Alton Evening Telegraph from Alton, Illinois on September 9, 1972 · Page 18
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September 9, 1972

Alton Evening Telegraph from Alton, Illinois · Page 18

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Alton, Illinois
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Saturday, September 9, 1972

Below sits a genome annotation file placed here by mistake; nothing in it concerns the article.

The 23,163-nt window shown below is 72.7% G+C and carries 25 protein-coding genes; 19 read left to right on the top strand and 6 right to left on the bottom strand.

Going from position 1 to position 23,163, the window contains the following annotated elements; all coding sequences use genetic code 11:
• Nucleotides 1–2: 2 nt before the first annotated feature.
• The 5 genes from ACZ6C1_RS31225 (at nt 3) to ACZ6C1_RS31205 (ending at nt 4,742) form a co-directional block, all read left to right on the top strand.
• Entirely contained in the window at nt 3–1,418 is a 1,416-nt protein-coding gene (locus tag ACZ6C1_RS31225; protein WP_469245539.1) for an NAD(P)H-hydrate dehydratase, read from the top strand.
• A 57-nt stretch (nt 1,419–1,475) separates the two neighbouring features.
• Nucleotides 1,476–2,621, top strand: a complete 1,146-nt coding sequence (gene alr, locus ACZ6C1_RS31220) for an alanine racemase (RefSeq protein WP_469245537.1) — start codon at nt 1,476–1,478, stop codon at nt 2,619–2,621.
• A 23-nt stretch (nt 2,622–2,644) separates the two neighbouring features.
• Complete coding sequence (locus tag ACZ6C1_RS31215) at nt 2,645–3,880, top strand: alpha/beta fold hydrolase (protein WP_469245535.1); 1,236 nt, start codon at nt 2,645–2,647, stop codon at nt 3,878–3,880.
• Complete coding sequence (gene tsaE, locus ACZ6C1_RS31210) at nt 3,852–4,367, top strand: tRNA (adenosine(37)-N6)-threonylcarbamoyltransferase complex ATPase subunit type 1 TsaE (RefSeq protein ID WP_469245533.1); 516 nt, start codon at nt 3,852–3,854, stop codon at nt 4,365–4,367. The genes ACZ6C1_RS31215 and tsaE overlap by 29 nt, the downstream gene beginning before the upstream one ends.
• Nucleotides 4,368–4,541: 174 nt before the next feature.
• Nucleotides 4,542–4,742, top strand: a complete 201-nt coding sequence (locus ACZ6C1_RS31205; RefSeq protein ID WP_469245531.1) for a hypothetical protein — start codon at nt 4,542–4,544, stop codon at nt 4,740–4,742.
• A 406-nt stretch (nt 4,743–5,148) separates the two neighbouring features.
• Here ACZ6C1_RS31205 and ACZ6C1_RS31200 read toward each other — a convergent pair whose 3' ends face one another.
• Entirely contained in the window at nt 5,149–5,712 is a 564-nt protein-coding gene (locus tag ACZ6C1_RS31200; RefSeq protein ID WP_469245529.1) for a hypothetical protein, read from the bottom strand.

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Alton Evening Telegraph Saturday, Sept. 9, 1972 Jacoby on.bridge By OSWALD & JASMES JACOBY NORTH 4A752 4KJ854 WESt EAST 4632 *54 VJ VQ109872 + KQJ9 41063 4Q10963 *'2 SOUTH (D) 4KJ10987 VA543 484 Both vulnerable West North East South 1* Pass 3* Pass 3 4 Pass 44k Pass 5 + Pass 5 4 Pass 6 4 Pass Pass Pass Opening lead— 4 K Let's put you in the declarer's seat. The game is match point duplicate and it is an important tournament. You win the diamond lead with dummy's ace and see that you have several lines of play to take all 13 tricks. You also note that many players will have settled for game; some will be in six no-trump with no real play to make it; a few in seven spades. You also are happy to note that West did not open a trump. This leaves you a fairly straight line to seven. You cash your ace of clubs; enter dummy with the king of hearts; discard your losing diamond on the king of clubs and are ready for new worlds to conquer. You do exactly that and you will have seen that West played the jack of hearts. Your play for seven at this point is to lead a heart to your ace. Assuming, as is Law for today Q. My husband has adopted my two children by a previous marriage. Now, my ex-husband — the children's father — says the adoption, to which he consented, cancelled the payments which he had owed for child support. Is this true? A. No. Although support payments terminated with the effective date of the adoption, any past-due child support payments still are collectable and will remain so. — Illinois State Bar Assn. quite likely, that West did not hold a singleton heart, you can rise with your ace and claim seven if West follows. In rubber bridge you would see that a low heart play will guarantee your small slam. This is duplicate match point, and if you are a hog you will try for the overtrick; if you are a smart duplicate player, you will see that six spades bid and made is sure to be a good score. The bidding has been: West North East South 1 4 Dble Pass 1 * 2+ Pass Pass Dble Pass 2* Pass ? You, South, hold: 48743 V2 4AK9434762 What do you do now? A — Pass. Your partner must have a rather poor double and your hand is nothing to bring down the roof with. TODAY'S QUESTION East opens one diamond. You, South, hold: *AQ87 VKJ4432#K984 What do you do now? Answer Monday Stacy Springman injured when bike crashes An 8-year-old Alton girl was seriously injured Friday wh(.n she lost control of the bicycle she was riding and crashtd on Summit street in Alton. Stacy Springman, daughter of Mr. and Mrs. Gerald Springman of 429 Bcileviow apparently lost control of ner bike when she hit some rough pavement on the street. She was taken, unconscious, to St. Joseph's Hospital in Alton where she was admitted for treatment of head injuries. Hospital officials said she regained consciousness shortly after the accident and is in satisfactory condition. CORRECTION PATTERN SHOULD MATCH WHEN PATCH ING WALL PAPER Vrff& FIT FLOOR COVERING'^? PATCH SO THERE IS ' NO BUCKLING Mr. fix An accident report nesday reversed charges against drivers involved. In a collision at Wasnineton Avenue and the Beltlini, Randall Lee Wagoner, 24, of Rte. 1, Fieldon, was charged with failure to yield right-of- way. The other driver, Glenn Leroy Knight, 41, of Plainville, 111., was charged with failure to reduce speed to avoid an accident and driving too fast for conditions. We Offer ALTON UNIT SCHOOL DISTRICT NO. 11 3.70% Building Bonds Jnferesf Exempt From Federal Income Taxes $35,000 due 1985 @ 85.79, Yielding 5.20% $35,000 due 1986 @ 84.61, Yielding 5.25% Denomination of bunds $5,000 l-or full information, see us MUNICIPAL BOND CORPORATION 1st National Bank Building MRS. STAN BERGLUND •eniwlyour' Robert M. Zoubek 1200 Florence Ave., Apt. 170 Pi-kin, Illinoic 61554 i»b.: SW/347-7203 reprMMrt*tiv» SEMO FOR nit IDEA •OOK 72-pag« Album ol Homei. lull of n«w building plant and ld««i. Patching an art that saves money Patching damaged areas of wall and floor coverings is an art that can save many dollars. The alternative to the patch is an entirely new surface. The work of patching is not hard and it is only part of the job. The other, and important part, is getting the right material. With foresight you can do his right from the beginning. Save remnants. Odds and ends of wallpaper and linoleum are always left when the installation is complete. Put away some good pieces. If you are using the popular square asphalt or vinyl tile, put the extras away. If it is a discontinued pattern it is worth-while to buy a few extra. If you are really farsighted you will take a piece of the new wallpaper and hang it out of the way in a closet. The paper will weather along with the covering on the walls. If you have to make a patch you will find that the new material has faded to the same extent as the old. Use a sharp knife or a razor blade to cut away the damaged area of the old wall paper. Cut your patch slightly larger than the damaged area. This will allow you to move it around until you have matched the pattern on the wall. Then apply paste and smooth it out. If you have a sure hand you may be able to cut the patch so that the edges of the new meet the edges of the old exactly. For most of us it is best to allow the new material to overlap at the edges. Linoleum and other floor coverings must have a patch that fits perfectly. Overlap- ping edges cause ridges that can be felt beneath the foot and which gather dirt. Space between the edges fill with dirt. Cut a pattern out of cardboard. Make the edges straight and make the patch a shape easy to duplicate, a rectangle or a square. Make it large enough to cover the area you are patching. Use the pattern when you cut away the old material and when you cut a patch from new material. With straight sides and straight corners you shouldn't have trouble duplicating. Use a linoleum knife and score the old material several times to make sure you have cut all the way through. This will prevent the surrounding material from being damaged when you pull up the old piece. ' Clean out the opening. Dirt and remnants of old linoleum must all be removed. If there was a felt underlay, leave the old one in or replace it if it came up with the linoleum. Check the patch for size. It should fit without buckling. Spread linoleum paste and press the patch into place.. Wipe away the paste that oozes up. Put a weight on the patch to make it flush or roll with an old rolling pin. When the patch is a couple of weeks . old and as hard .as the rest of it, rub it with steelwool to remove that new shine. If you cannot match the material, use a contrasting color and cut it in a special shape— diamond or triangle, for example — as though it had been planned that way. In front of a sink, a long rectangle will look like a runner. Your car Check under hood every 60 days "Wecouldn't have built any other way but the Capp Homes way." Thousands of families like the Berg- lunds have found the Capp Homes Way the only way to build their kind of home, where they want it, at their price. The Capp Homes Way saves money — be your own contractor, save 20% ... do as much of the easy finishing as you want, save up to 40%. Save on free plans service... save more on Capp's low-cost financing. ^Capp Homes delivers all materials to your lot. Expert Capp carpenters erect and enclose your home in 5 or 6 days. Start now — enjoy your Capp Home, save money, too! THE PONDEROSA 2B'» 60'. 1D<T( of •the/ pilot It tbooie from, si ml your i»n, 01 thi but ol both. P« I I I I I MAIL THIS COUPON TODAY TO: CAW HOME* Mf*- ISOW 7374 North Undber_8h Ml .Town or VD. Q I feat awa Blot but eeuM «**«»• mmmmmmmt Although his manual may only recommend a major tuneup once or twice a year, each car owner should conduct a visual, underhood inspection on an average of every 60 days. Look for the following trouble or pretrouble conditions: — Loosely connected or cracked parts such as spark plugs porcelains, ignition and battery cables. — Dirty air cleaners, o ! l and fuel filters. — Oil or grease which is trapping dirt and blanketing the engine. — Extra tight, loose, worn or glazed fan belt. — Loose or faulty radiator and heater hose. — Battery terminal corrosion. — Sticking choke or manifold heat valve. — Dirty distributor and coii sockets. — Low brake fluid, t^an- smission fluid, power steerirg fluid and engine oil levels. Keep close tabs on y<vir battery, too. Buy a hydrometer — only a few dollars at your auto supply store. It can warn you of trouble. Q — Whenever I make a tight turn or drive along a sharp, curving road, the car seems to swing. I've complained to the dealer, but I'm told there's nothing wrong. — B.C. A — Has anyone checked low tire pressure as a possible cause? Q — Ever hear of a cigarette ligher that heats up okay, but then pops right out of the dash and onto the floor? - A.H. A — Rarely. The socket is at fault here and must be replaced. Mafia techniques top management's Obituaries Doucleff By EDITH M. LEDERER PALO ALTO, Calif. (AP) -Top executives might improve the way they run major corporations by studying tne inner workings of the Mafia, a management expert says. A. J. Tasca, manager of corporate manpower development for Control Da'a Corp. of Minneapolis, Minn., said Thursday that one leason the Mafia has survived for seven centuries is its unique organization. While large Amprican corporations such as IBM aM Control Data have put in up to 10 levels of management as they've grown, Tasca said, the Mafia has stuck with only three or four levels. He explained that by the time a decision filters through 10 management levels, "the information is so massaged that you question it." Tasca, 34, who was born in Sicily and has studied the Mafia all his life, spoke at a one-day conference here sponsored by the Center for Organization and Manpower Development, part of the School of Business at California State University, San Jose. "American corporations tend to become happy with themselves as they get bigger Q — My battery, which is only about six months old, does not hold much of a charge even though the car is driven a steady 45 miles each day. Could the battery itself be to blame? — M.B. A — A quick test can answer that. Other possibilities are a low generator charge, a faulty regulator or a badly slipping fan belt. Q — Despite a check of the carburetor and automatic choke, my exhaust belches black smoke when I start, and gas mileage has fallen off. — A. B. A — Quite often a problem like this is finally traced to a dirty air cleaner. ... and sometimes end up pushing products that were out of style five years ago," he said. To the contrary, the Mafia "has a minimum of bureaucracy and a fast reaction to changing conditions ... They appear always to be growing and changing." In private business, Tasca said, there is "a lot :>( nepotism and favortism." and a lot of interaction between top executives a!7.J employes. He said this often leads to decisions being made on the basis of emotion and not performance. But in the Mafia, the bo-.s does not fraternize with his , employes—just with other bosses— and his decisiosn arc much more business! ikt, Tasca said. A boss can get an initial job- for a membor of his family, Tasca said, "but he has to perform or the organization will do away with him," he said this also applies to the Mafia heirar- chy. "We come closer to the corporate excellence model in the Mafia in terms of no waste and no duplication of effort,' 1 Tasca said. "Bureaucracy creates disorganization and they avoid it." Lawyer requests Kerner jury lockup Mrs. Helen Doucleff, 64, wife, of Christ Doucleff, owner and operator of Duke's Bakery, died at 1:05 p.m. Friday at St. Joseph's Hospital after a two-year illness. She was bora in Austria on May 22, 1908 and lived in Granite City before coming to Alton in 1949. She attended schools in Granite City. In 1941. she married Christ Doucleff in Madison, 111., where she was a member of the Bulgarian Eastern Orthodox Church. She was also a lifelong member of the Soroptomist Club. Surviving are her husband; two sons, Karl and Michael, both of Alton; three grandchildren and two sisters, Mrs. Mildred Georgeoff of Godfrey and Mrs. Ann Seykora of Chicago. Friends may call from 1 to 9 p.m. Sunday at Quinn and Son Kuneral Home, where a prayer service will be at 7 p.m. Sunday. Private funeral services for family and relatives will be conducted at the Quinn Chapel at 1:30 p.m. Monday by the Very Rev. Father Stamboldjiev of the Holy Trinity Church in Madison. Burial will be in Valhalla Memorial Park. The American Cancer Society has been named as a memorial. Wooff, both of Alton and Mrs. Clinton (Ruby) Smith of Wood River. Friends may call after noon Sunday at Smith Funeral Home in Alton, where funeral services will be at k p.m. Monday with the Rev. Leland Simmons officiating. Burial will be in Valhalhi Memorial Park. The American Cancer Society has been named as a memorial. Clarkson CHICAGO (AP) - A federal judge has deferred ruling on a government request that the jury which tries former Gov. Otto Kerner on charges stemming from race-track stock holdings be sequestered during the trial. U.S. Atty. James R. Thompson filed the request Friday during pretriaJ . proceedings in the Kerner case being conducted before Judge Robert L. Taylor. Earlier in the week, Kerner's attorneys, Edward B. Williams and Paul Connolly, asserted the government has leaked information about the case to the press in violation of Judge Taylor's order against it. Williams and Connolly asked for -a U.S. District Court hearing to determine the source of unauthorized information leaks. Thompson argued that "by sequestering the jury in a highly competitive news town such as Chicago, the possibility of a mistrial due to publicity would be avoided and there would be no need to admonish or interfere with the press." Judge Taylor withheld ruling. Kerner, on leave from a seat on the 7th U.S. Cou-t of Appeals, and four other former state officials are awaiting trial on various charges growing out of dealing in race-track stock in 1966 and 1967. The trial is scheduled to begin Nov. 15. William R. Carr, 53, of 3622 Horn St., Alton, was pronounced dead on arrival at 5 a.m. , today at Alton Memorial Hospital. His health had been failing since May. Mr. Carr was employed as a wider at the Alton Box Board for 33 years. He was born May 11, 1919 in Alton and served in the Air Force during World War II. He was a member of the C u r d i e Hieghts Baptist Church and Alton Monse Lodge 951. Surviving are his widow, the former Florine Whittaker whom lie married on Nov. 17, 1945 in Oklahoma City, Okla.; a daughter, Mrs. Leonard E. (Shirley) Wells of Dorsey; two sons, Richard Lee of Roxana and Elmer A. of Alton; five grandchildren: a brother, Elmer L. Carr of Wood River and three sisters, Mrs. Thomas (Dorothy) Lyons and Mrs. Loyce (Mae) In and out of area hospitals TIP OF THE WEEK: The spark plug itself could be at fault if it keeps fouling. Cash lost, then found CLEVELAND, Ohio (AP) — A suburban Richmond Heights woman who lost $20,000 from the sale of a pizza parlor recovered it all this week after a neighbor found it scattered along the street. Mrs. Robert J. Horvath said she put her purse containing the money on the roof of her car and forgot to put the purse in the car when she drove off to deposit it in the bank Thursday. "I was hysterical." she recalled. "I never thought I'd see it again." Alton Memorial ADMISSIONS Steve Smith, 1511 Main Mrs. Anna Koch, 1251 College Gene Ramey, Godfrey Michael Wulf Jr., Plainview Mrs. Nellie Slover, 1228 Rodemeyer Viola Sweeney, 1217 Douglas Gary Sumner, Hartford Mrs. Billie Gulledge, Jerseyville John Bauer, Jr., Brighton Mrs. Beulah Stone, East Alton Susan Weller, Bethalto Ronnie Hollingsworth, Cottage Hills Susan Wock, Jerseyville Jerry Waters, 3213 Duco Dawn Grunwaldt, 2004 Myrtle DISMISSALS Rosalie Tucker, Bethalto Kay Whittleman, Wood River Deborah Renshaw, Godfrey Margaret Weber, 2210 Washington Mrs. Dorothy Hooten, 623 E. Broadway William Hicks, South Roxana Lavon Harris, Elsah Cecilia Nestle, 616 E. 16th Lora Ford, East Alton Alvin Carter, Wood River John Ray, Bunker Hill Michael Adams, 712 Humboldt Barbara Withers, Bethalto Loyd Wehking, Cottage Hills Robin Eldridge, Cottage Hills John Marshall, South Roxana Jean Kittel, Godfrey Mrs. Patricia Dublo, Rte. 1, Delores Henseler, Wood River Mitchell Slack, 21 E. 17th Hazel Atteberry, South Roxana Mrs. Betty Bauer, Wood River Mildred Simpson, Bethalto Connie Graner, 2820 Sanford John Dippel, Godfrey Mrs. Irma Heeren, Cottage Hills Mrs. Terry Gardner, Jerseyville St. \nthony's ADMISSIONS John Silveus, 238 Dooley Mrs. Frances Schillinger, East Alton Mrs. Gladys Lamb, Wood River Mrs. Laura Martin, Bunker Hill Louis Federle, 1124 Vernie Ralph Strange, Bethalto Mrs. Bessie Cox, Moro Mrs. Margaret Wagner, Steelville George Glisson, 309 Brookside Wallace Steward, 2524 Clawson Mary Droste, Godfrey Mrs. Hazel Shaw, 1111 Riley Ave. DISMISSALS Roy Eyer, 2602 Rutledge Cheryl Harrison, Wood River Mrs. Verna Edwards, Wood River Leslie Hogle, Bethalto Mrs. Wanda Baldwin, Godfrey St. Joseph's ADMISSIONS Thomas Bailey, East Alton Mrs. Lillian Bracken, 838 Washington Joseph Brown, 729 Par Mrs. Mary Clanton, 320 Bell Manor Frank Head, Edwardsville Jesse Johnson, 1010 Wallace Mrs. Ermol Lansdon, 827 Chouteau Mrs. Judith Marshall, South Roxana Mrs. Nancy Martin, Cottage Hills John Phillips, Rte. 1 Jeffery Reed, Godfrey Shirley Smith, 259 Madison S t a c e y Springman, 429 Belleview Iva Tucker, 503 Washington DISMISSALS Donna Borth, Granite City Sherman Cravens, Brighton Gregory Davenport, 1305 Bell Nonie Lyons, 6 East 67th A1 f r e d a Monroe, 2717 Viewland Robert Reinneck, Edwardsville David Rollf, Wood River Gertrude Scott, 3221 Duco Margaret Throckmartin, 822 E. 6th Dorothy Williams, 1012 Elliott Wood River Township ADMISSIONS Rebecca Holman, 281 Central Eldon Cooper, East Alton Mrs. Jane Coffman, 89 N. Main Mrs. Carol Wanick, Bethalto Henry Smith, Edwardsville Mr.s Dorothy Horton, Worden William Burton, Brighton Mrs. Rachel Rodgers, East Alton Wilbur Seehausen, Fieldon DISMISSALS Mrs. Mary Brewster, Cottage Hills Mrs. Dolores Eisenreich, Alton Mrs. Ruby Adams, Bunker Hill Mrs. Mary " Morthershed, Granite City Susie Fuget, Cottage Hills Larry Porter, Alton Howwrd Elledge, East Alton Gerald Blazier, 262 Park Lane Boyd Memorial (Carrollton) ADMISSIONS Stephen Grummel Sr., Hettick DISMISSALS Joseph Gempp, Greenfield Robert Barnett, Piasa Mrs. E m e 1 e n e Stine, Carrollton Mrs. Pearl Nichols, Carrollton Mrs. Lorraine Bridgewater, White Hall Mrs. Billie Winch, Greenfield Mrs. Helen Shaw, Kane Mrs. Leta Shaw, Carrollton Mrs. Gail Gilbert, Hettick St. Francis (Lltchfield) ADMISSIONS Henry Monschein, Gillespie Ralph Costello, Carlinville Alvin Forrler, Bunker Hill Ethel Loveless Carlinville Elsie Nadler, Wilsonville Francis Genczo, New Douglas Jo Winsell, Gillespie DISMISSALS Debra Schwber, Gillespie Mary Schehl, Mt. Oliver St. Joseph's (Highland) ADMISSIONS Mrs. Barbara Leardi, Edwardsville Shannon McReaken, Edwardsville Tina Sidener, Edwardsville Melody Anderson, St. Jacob DISMISSALS Mrs. Louise Britbarth, Edwardsville George Daube, (County Nursing Home) John Dickerson, Edwardsville Howard Knecht, Edwardsville Mrs. Eunice Slady, Edwardsville Alois Svoboda, Edwardsville (County Nursing Home) Clinton Taber III, Edwardsville Mrs. Esther Schlechle, Worden Mrs. Henrietta Clarkson, 73, of 203 Elm St., Roxana, died at 2:18 p.m. Friday at Wood Canoe trip down river ST. LOUIS (AP) — An adventure termed "Navigating for Friendship" is lo be launched Tuesday by four persons who say they will carry the greetings of St. Louis Mayor A. J. Cervantes to Moon Landrieu, mavor of New Orleans by canoeiiv 1,100 miles down tVn Mississippi River. The four, Al Goodrich. Anne Mitchell and Susan Kelley of St. Louis, and Brady Lolriclgc of Dallas, intend to arrive in New Orleans Oct. 3. "We hope to make 50 miles each day in our two canoes o n "Ole Man River," Goodrich said, "and we will camp along the river's bank „ at night." Alf Landon is 85 today TOPEKA, Kan. (AP) -Alfred Mossman Landon, elder statesman of the Republican party, celebrates his 85th birthday today. The man known simply as "Alf" will spend the day doing some of the things he enjoys most. Since his crushing defeat by Democrat Franklin Delano Roosevelt in his bid for the presidency in 1936, Landon has never sought public office. State to probe Cottage Hills trailer fire The Illinois State Fire Marshal will begin an investigation of a fire which gutted a trailer early today in the Sloreyland Mobile Home park near Cottage Hills. Cottage Hills Fire Chief William "Bill" Bryant requested the inquiry into the origin of the fire in the mobile home occupied by James Applegate at 107 Snow White Ten-ace in Storeyland. Cottage Hills firemen answered the call about 1:40 a.m. and kept the fire from spreading to other mobile homes, the fire chief said. Firemen remained at the scene approximately 2 hours. The fire chief said he was suspicious about the nature of the fire and requested agents of the fire marshall's office to begin an investigation. River Township Hospital where she had been a patient one month. She was born in Jerseyville on Nov. 6, 1898 and lived In the Roxana-Wood River area for the past 44 years. She married Edward Clarkson in Canton, 111. on Oct. 14, 1917. He died on May 2, 1971. Surviving are two sons, Ronald of Longview, Wash, and Edward Jr. of Roxana; eight grandchildren and seven great-grandchildren. She was a member of the Calvary Temple in Alton and the Wood River Township Hospital Auxiliary. Friends may call after 7 p.m. today at Marks Mortuary in Wood River, where funeral services will be at 10:30 a.m. Monday with the Rev. C. L. Gruver officiating. Burial will be in Woodland Hill Cemetery. Young PALMYRA — Mrs. Nellie Mae Young, 86, of Palmyra died .at 12:30 a.m. Friday' at Carlinville Area Hospital. Surviving are a daughter, Mrs. Floyd Nixon of Florissant, Mo.; three sons, George E. of Tracey, Calif., Ralph E. of Denver, Colo, and Morrison C. of Greenfield; six grandchildren and seven great - grandchildren; five brothers, Harry Morrison of Bunker Hill, L. W. Morrison and Earl Morrison, both of Plainview, L. C. and Edgar Morrison, both of GUlesple; and two sisters, Mrs. Fern De yof Ft. Collins, Colo, and Mrs. Bessie Hucklebridge of Carlinville. Funeral services will be at 2 p.m. Sunday at Stults Funeral Home in Palmyra and burial will be in Carlinville City Cemetery. Friends may call after 2 p.m. today at the funeral home. Klaas MEPPEN — Mrs. Margaret Klaas, 86, of Meppen, died Friday at Alton Memorial Hospital. She was born Feb. 19, 1886 in Calhoun County. Surviving are a daughter, Mrs. Rosalee Tepen of Meppen; two sons, Emil and Lawrence, both of Meppen and five grandchildren. Friends may call after 7 p.m. today at Hanks Funeral Home in Brussels, where the Rosary will be recited at 8 p.m. Sunday. A funeral mass will be at 9:30 a.m. Monday at St. Joseph's Catholic Church in Meppen with the Rev. Louis Schlangen, pastor, as celebrant. Burial will be in St. Joseph's Cemetery, Mcp- pen. STREEPER Funeral Home 1620 WASHINGTON ALTON WILLIAM R. CARR Visitation Noon Sunday Services 1 pm Monday at the funeral home. WOOD KIVE1C SAM TROSLEY Visitation 7 pm Saturday. Funeral Mass 9:30 am Monday, St. Bernard's Catholic Church, Wood River AJLTON-WOOD ItlVt^t BKTHALXO 4